It meant I couldn’t really work out what kind of distance you would travel for the 100-5 year time difference. Epsilon Eridani is 10.5 light years away.

    • anonymus says:

      just read
      “Please do point errors out though. Even if it’s something fundamentally wrong that I can’t correct.”
      does that refer to stuff like this: … ?

      i didn’t realy listen when we were taught the physice behind that and it was some time ago, but if i remember correctly you could say

      (“time passing outside”-“time passing inside”)*c=distance traveled
      100-5=95 light years

      means they travel with an average (including acceleration) of 0.95*c (from Koordinatensystem with a fixed center at earth)

      space is not empty, it is only comperatively empty 0.0001 to 100 000 atoms per cm³ (lets take 1 Atom per cm³)
      distance traveled=10.5light years=314 782 080 900 cm
      front of the ship (lets take 20000000m²=200000000000cm²)
      average weight per atom =1,3u
      distance traveled*front of the ship*atoms per cm³*average weight=1.5g
      =very small fuel tank

      energy pro colision (assuming light speed)
      mass*c*c*0.5=0,0000001J
      (eating 100g Chocolate gives 2 000 000J)

      • agreyworld says:

        Haha, yes – feel free to point out any inaccuracies like this (I find them interesting).

        Your calculation for speed is incorrect here.

        Time experienced in moving reference frame (dT)= Time measured from ‘stationary’ reference frame (t) * Lorenz factor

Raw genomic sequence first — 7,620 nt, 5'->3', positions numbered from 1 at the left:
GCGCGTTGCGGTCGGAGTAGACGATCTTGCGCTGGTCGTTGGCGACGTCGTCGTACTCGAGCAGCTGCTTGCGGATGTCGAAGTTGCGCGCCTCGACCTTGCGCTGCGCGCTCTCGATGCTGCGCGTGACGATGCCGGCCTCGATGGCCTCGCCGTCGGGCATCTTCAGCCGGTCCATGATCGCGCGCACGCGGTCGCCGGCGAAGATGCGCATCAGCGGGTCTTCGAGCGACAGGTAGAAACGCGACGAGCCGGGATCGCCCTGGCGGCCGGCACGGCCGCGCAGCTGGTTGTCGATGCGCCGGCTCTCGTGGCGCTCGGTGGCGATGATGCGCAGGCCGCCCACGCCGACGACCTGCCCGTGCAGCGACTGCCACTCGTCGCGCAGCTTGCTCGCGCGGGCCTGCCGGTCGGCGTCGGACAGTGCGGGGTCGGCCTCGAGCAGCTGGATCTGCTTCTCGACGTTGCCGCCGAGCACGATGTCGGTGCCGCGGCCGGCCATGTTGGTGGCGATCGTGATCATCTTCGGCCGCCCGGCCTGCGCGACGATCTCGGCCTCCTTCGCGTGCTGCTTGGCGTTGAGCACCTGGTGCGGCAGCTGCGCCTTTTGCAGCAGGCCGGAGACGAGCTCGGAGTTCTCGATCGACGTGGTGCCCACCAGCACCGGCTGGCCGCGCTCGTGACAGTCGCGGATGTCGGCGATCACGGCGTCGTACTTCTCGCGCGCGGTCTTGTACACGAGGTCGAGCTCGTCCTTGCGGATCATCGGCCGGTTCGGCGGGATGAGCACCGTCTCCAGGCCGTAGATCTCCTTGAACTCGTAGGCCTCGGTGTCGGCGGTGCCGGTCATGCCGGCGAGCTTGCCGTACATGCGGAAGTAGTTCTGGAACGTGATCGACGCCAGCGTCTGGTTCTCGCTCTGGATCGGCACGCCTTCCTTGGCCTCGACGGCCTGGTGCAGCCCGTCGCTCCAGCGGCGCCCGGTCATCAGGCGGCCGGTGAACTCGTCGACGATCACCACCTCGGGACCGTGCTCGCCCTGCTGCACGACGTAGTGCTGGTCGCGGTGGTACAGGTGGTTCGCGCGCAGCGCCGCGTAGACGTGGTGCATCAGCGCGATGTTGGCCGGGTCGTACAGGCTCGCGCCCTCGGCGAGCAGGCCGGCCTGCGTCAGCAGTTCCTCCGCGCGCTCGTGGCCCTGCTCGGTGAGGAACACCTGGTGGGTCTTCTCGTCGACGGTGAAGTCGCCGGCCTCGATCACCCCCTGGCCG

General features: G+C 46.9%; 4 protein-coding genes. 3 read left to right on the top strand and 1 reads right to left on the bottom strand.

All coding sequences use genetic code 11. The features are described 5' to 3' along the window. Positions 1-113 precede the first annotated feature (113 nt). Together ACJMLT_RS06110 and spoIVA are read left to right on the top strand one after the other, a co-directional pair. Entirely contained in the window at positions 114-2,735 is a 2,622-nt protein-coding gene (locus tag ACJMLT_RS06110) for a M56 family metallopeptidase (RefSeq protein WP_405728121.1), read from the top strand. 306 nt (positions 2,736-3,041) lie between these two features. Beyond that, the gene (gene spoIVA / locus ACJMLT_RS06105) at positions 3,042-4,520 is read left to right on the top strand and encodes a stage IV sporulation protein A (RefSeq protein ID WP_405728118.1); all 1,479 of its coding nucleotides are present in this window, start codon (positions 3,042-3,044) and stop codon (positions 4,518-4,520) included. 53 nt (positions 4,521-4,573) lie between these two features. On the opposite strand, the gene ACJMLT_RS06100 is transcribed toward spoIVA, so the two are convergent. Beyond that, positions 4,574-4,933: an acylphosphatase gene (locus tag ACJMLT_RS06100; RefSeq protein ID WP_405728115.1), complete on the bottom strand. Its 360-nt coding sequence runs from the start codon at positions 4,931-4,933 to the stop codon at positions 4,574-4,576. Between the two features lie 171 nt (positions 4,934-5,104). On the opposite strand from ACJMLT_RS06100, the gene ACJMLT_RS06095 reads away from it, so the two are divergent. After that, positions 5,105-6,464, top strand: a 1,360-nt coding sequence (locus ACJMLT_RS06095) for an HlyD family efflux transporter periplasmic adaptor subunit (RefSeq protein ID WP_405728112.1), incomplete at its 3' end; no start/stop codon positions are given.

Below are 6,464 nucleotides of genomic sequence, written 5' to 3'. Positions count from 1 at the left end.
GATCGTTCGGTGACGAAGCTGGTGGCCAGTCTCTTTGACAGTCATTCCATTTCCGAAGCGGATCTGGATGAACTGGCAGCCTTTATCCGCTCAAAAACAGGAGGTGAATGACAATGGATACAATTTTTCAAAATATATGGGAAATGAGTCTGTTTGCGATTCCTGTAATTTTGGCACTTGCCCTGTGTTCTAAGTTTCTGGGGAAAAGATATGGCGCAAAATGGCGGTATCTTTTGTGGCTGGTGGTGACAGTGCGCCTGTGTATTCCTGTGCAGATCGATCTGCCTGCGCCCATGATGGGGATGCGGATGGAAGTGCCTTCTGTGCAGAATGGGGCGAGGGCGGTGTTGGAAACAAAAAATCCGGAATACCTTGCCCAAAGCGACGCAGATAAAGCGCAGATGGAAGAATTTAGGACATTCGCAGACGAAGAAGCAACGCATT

dT = t * Sqrt(1 – v^2 / c^2 )

        So a speed of 0.95c would result in time being experienced 1/3rd (31 years for a 100 year flight for example)

        To experience five years you would need to travel at roughly 0.9987c for 100 years. Of course, they must at some point be going faster than this because they have to accelerate up to this speed!

        Alpha Eridani is a real place, but I took a bit of artistic license (its actually 145 light years away!) I assume that current measurement methods were a little flawed and it is actually <100 light years away… But given they are traveling at near c most of the journey you can approximate it as 100 light years in this universe.

        This gives me a mass of 408 kg!

        So, artistic license time!! They planned the route to go through a nebulae or two :P

        Energy gained per collision is a tough one. Assuming a 100% efficient fusion plant then E=mc2. So Em ('mass' energy) = 1.3*c*c = 0.000 000 000 2, but we are hitting a LOT of attoms. R
        Our 400kg gives us 4×10^19 J!!

        If my understanding is correct we can only use half this energy too, as the energy removed from the collision (kinetic energy of particle) Ek = 1/2 m v(ship)^2 and since v is pretty much C and our overall energy gained is the Em – Ek which is roughly 1/2 Em…

        I didn't put much thought into this side of the calculations, I was trying to concentrate on getting the time & distance right. When you introduce the acceleration things start getting really difficult to calculate though. I made a thread with some questions here:

        http://www.thestudentroom.co.uk/showthread.php?t=2257089